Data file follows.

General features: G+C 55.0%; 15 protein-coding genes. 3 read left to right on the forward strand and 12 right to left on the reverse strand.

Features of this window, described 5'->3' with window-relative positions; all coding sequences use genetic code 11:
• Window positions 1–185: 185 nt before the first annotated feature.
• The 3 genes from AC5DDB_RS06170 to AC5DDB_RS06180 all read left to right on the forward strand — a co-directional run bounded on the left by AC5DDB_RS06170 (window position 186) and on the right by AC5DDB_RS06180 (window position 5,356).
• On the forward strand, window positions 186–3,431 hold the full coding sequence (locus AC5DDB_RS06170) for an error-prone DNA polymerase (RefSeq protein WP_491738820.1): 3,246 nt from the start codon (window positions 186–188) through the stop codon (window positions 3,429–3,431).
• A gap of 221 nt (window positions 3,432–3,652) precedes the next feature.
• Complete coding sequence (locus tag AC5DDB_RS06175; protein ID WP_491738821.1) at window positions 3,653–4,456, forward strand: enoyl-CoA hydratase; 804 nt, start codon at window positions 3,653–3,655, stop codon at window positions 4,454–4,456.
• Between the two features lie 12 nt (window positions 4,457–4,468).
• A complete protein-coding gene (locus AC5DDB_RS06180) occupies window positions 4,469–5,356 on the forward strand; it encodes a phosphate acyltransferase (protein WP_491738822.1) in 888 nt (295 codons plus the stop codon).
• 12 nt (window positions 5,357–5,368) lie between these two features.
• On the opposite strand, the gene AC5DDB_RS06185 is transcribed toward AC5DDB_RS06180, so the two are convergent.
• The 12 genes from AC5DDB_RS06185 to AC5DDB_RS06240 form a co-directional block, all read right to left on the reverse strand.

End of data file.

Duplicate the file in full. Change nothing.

General features: G+C 55.0%; 15 protein-coding genes. 3 read left to right on the forward strand and 12 right to left on the reverse strand.

Features of this window, described 5'->3' with window-relative positions; all coding sequences use genetic code 11:
• Window positions 1–185: 185 nt before the first annotated feature.
• The 3 genes from AC5DDB_RS06170 to AC5DDB_RS06180 all read left to right on the forward strand — a co-directional run bounded on the left by AC5DDB_RS06170 (window position 186) and on the right by AC5DDB_RS06180 (window position 5,356).
• On the forward strand, window positions 186–3,431 hold the full coding sequence (locus AC5DDB_RS06170) for an error-prone DNA polymerase (RefSeq protein WP_491738820.1): 3,246 nt from the start codon (window positions 186–188) through the stop codon (window positions 3,429–3,431).
• A gap of 221 nt (window positions 3,432–3,652) precedes the next feature.
• Complete coding sequence (locus tag AC5DDB_RS06175; protein ID WP_491738821.1) at window positions 3,653–4,456, forward strand: enoyl-CoA hydratase; 804 nt, start codon at window positions 3,653–3,655, stop codon at window positions 4,454–4,456.
• Between the two features lie 12 nt (window positions 4,457–4,468).
• A complete protein-coding gene (locus AC5DDB_RS06180) occupies window positions 4,469–5,356 on the forward strand; it encodes a phosphate acyltransferase (protein WP_491738822.1) in 888 nt (295 codons plus the stop codon).
• 12 nt (window positions 5,357–5,368) lie between these two features.
• On the opposite strand, the gene AC5DDB_RS06185 is transcribed toward AC5DDB_RS06180, so the two are convergent.
• The 12 genes from AC5DDB_RS06185 to AC5DDB_RS06240 form a co-directional block, all read right to left on the reverse strand.